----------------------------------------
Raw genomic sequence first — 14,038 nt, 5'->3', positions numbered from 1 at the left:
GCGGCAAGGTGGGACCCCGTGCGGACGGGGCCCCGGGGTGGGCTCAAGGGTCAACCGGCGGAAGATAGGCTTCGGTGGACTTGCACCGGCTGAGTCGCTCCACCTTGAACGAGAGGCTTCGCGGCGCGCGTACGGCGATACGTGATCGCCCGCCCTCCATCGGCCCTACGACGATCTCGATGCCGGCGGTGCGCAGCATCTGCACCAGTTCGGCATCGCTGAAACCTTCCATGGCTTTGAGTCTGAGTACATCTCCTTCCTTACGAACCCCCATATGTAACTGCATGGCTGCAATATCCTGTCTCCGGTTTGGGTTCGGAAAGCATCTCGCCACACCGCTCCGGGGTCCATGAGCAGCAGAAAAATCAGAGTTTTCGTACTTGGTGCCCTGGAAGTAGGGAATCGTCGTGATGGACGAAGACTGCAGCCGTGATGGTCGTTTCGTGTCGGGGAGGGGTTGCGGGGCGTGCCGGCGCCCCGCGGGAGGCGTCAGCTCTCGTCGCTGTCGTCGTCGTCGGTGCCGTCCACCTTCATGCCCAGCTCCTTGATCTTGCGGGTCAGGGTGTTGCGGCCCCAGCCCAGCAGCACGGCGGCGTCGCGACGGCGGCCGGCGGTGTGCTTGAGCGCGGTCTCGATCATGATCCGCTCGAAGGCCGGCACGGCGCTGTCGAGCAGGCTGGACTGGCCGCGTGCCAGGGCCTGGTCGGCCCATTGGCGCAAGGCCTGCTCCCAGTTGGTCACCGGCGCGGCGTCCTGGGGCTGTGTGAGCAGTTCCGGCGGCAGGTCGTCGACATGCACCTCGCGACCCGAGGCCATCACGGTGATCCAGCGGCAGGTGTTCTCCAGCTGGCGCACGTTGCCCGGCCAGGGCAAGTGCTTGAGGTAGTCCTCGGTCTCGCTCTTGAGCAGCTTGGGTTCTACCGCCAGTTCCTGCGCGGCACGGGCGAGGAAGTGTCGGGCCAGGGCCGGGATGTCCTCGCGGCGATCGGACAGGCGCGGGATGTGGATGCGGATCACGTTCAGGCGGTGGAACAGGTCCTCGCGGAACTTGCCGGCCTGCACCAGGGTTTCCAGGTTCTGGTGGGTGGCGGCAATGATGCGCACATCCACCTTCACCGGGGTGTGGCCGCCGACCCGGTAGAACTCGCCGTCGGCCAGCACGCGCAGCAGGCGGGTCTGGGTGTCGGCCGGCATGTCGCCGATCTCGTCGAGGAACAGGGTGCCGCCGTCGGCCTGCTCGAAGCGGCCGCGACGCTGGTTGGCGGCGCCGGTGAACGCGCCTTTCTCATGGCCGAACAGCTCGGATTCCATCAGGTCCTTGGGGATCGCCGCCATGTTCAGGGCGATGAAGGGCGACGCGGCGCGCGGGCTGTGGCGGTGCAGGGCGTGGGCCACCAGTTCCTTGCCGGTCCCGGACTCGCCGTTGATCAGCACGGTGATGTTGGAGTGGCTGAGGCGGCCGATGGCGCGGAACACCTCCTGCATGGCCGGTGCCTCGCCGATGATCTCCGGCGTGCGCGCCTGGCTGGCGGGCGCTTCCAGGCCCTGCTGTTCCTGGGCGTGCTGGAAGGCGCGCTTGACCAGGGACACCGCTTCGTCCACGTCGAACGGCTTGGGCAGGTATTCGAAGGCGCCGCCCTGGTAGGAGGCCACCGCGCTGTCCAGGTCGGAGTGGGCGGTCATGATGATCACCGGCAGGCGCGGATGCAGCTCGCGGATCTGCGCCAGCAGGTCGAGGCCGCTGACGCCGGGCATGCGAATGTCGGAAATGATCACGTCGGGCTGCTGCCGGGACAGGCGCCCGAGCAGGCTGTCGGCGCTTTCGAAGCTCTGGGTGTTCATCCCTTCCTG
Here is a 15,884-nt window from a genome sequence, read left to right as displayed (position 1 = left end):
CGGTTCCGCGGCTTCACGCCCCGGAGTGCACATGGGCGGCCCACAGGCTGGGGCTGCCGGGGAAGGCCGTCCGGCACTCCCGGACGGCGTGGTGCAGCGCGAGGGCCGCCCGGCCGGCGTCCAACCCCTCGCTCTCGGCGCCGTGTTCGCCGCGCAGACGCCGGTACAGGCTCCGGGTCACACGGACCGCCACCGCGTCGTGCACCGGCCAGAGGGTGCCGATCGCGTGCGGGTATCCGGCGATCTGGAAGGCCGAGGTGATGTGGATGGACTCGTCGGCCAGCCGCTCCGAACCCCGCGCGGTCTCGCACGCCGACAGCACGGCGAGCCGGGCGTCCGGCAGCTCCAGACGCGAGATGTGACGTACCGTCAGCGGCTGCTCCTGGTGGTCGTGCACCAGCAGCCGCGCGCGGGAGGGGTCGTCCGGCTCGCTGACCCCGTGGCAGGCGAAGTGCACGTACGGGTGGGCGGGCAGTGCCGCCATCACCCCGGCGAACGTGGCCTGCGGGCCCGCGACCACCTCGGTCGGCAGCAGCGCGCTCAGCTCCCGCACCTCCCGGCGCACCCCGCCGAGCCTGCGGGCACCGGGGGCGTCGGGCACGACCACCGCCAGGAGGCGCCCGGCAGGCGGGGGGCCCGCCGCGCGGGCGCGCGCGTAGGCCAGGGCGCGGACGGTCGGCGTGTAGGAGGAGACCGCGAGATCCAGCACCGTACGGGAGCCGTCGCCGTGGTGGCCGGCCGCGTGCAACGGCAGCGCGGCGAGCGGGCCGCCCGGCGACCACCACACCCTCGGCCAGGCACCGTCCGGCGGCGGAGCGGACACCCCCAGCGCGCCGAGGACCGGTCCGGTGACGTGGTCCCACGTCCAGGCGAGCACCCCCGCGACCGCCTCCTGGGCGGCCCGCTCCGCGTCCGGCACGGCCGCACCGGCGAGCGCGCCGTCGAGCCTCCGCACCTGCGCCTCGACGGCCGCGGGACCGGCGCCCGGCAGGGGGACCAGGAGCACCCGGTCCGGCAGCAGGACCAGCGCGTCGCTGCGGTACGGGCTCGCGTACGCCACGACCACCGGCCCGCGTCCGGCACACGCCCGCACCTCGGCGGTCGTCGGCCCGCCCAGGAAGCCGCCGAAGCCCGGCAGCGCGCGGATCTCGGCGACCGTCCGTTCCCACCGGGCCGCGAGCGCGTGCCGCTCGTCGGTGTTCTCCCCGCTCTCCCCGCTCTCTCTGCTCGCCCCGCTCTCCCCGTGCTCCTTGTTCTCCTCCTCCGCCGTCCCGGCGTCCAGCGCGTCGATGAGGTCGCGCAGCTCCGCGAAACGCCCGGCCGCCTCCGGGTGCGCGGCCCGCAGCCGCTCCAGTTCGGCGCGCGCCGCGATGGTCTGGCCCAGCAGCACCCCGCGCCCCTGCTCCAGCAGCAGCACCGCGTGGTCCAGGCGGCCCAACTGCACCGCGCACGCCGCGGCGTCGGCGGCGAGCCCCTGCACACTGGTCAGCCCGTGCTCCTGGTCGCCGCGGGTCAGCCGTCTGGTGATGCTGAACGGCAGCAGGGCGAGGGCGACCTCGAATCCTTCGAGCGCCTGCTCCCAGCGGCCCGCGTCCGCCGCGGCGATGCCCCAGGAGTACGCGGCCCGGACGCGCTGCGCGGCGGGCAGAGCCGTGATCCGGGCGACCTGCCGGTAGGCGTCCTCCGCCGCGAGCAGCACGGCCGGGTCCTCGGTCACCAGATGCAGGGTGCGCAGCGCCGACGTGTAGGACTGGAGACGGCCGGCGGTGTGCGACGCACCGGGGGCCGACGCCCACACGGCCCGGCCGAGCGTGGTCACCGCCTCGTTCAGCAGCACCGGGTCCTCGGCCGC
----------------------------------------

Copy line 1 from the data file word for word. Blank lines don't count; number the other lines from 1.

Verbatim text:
Raw genomic sequence first — 14,038 nt, 5'->3', positions numbered from 1 at the left: